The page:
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Mammillothalamic functional connectivity and memory function in Wernicke's encephalopathy

Eosu Kim, Jeonghun Ku, Kee Namkoong, Wonho Lee, Kang Soo Lee, Ji-Yeon Park, Su Young Lee, Jae-Jin Kim, Sun I. Kim, Young-Chul Jung
DOI: http://dx.doi.org/10.1093/brain/awn311 369-376 First published online: 26 November 2008

Summary

There is still debate over the neural mechanisms underlying pathogenic and even recovery processes of Wernicke's encephalopathy. Therefore, we attempted to validate the usefulness of resting-state functional connectivity analysis in assessing memory function and its neural correlation with the mammillothalamic tract in patients recovering from Wernicke's encephalopathy. Seven chronic alcoholics recovering from Wernicke's encephalopathy, 14 alcoholic comparisons without Wernicke's encephalopathy, and 14 healthy comparisons underwent functional connectivity MRI scans, as well as verbal and non-verbal memory tests after at least a 1 month abstinence from alcohol. Resting-state functional connectivity strength between the anterior thalamus and the mammillary bodies was investigated by calculating temporal correlations in magnetic resonance signal levels between the two regions during a 5-min passive viewing task. The mean values of the functional connectivity strength between the left anterior thalamus and the ipsilateral mammillary body differed significantly between Wernicke's encephalopathy patients and healthy comparisons (P = 0.014). This connectivity strength in alcoholic comparisons fell between those of the former two groups, with a significant difference from that of healthy comparisons (P = 0.038). In addition, the strength of this left-sided functional connectivity significantly correlated with delayed verbal recall scores (r = 0.771, P = 0.042) and verbal recognition score (r = 0.825, P = 0.022) in patients with Wernicke's encephalopathy. Our findings indicate that memory function in patients recovering from Wernicke's encephalopathy parallels the level of the mammillothalamic functional connectivity; this supports the usefulness of resting-state functional connectivity analysis as a practical alternative to pathological examination of the mammillothalamic tract in living patients with Wernicke's encephalopathy.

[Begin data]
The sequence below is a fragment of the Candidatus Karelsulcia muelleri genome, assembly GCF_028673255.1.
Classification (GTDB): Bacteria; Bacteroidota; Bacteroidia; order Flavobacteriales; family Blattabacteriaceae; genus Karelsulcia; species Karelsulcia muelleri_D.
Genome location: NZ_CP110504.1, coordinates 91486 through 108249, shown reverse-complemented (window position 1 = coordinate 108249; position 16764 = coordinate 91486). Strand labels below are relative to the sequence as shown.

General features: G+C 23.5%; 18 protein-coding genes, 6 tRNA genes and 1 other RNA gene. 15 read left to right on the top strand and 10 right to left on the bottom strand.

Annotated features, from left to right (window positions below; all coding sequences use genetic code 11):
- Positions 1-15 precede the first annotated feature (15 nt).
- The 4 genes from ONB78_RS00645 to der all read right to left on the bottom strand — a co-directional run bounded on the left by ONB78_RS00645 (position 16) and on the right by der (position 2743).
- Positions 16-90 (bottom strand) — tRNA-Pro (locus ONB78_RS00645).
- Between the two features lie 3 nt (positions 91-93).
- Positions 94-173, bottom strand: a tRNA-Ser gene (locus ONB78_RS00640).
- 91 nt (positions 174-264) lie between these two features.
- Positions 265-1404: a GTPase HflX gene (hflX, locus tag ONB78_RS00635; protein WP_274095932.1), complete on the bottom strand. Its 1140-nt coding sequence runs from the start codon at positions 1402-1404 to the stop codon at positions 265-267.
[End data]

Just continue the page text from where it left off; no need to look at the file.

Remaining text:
• Wernicke's encephalopathy
  • memory
  • mammillothalamic tract
  • resting-state functional connectivity

Introduction

Wernicke's encephalopathy, an acute neuropsychiatric disorder caused by deficiency of vitamin B1, also known as thiamine, can progress to a chronic amnesic state called Korsakoff's syndrome (Kopelman, 1995; Sechi and Serra, 2007). Given this pathophysiological continuum, these two conditions are often coupled and known as the Wernicke-Korsakoff syndrome, which is seen mostly in patients with chronic alcohol dependence and is a relatively persistent condition (Mair et al., 1979). However, recent studies have suggested that Korsakoff's syndrome is not inevitable in alcoholics with Wernicke's encephalopathy (Caine et al., 1997; Chu et al., 2002; Thomson and Marshall, 2006).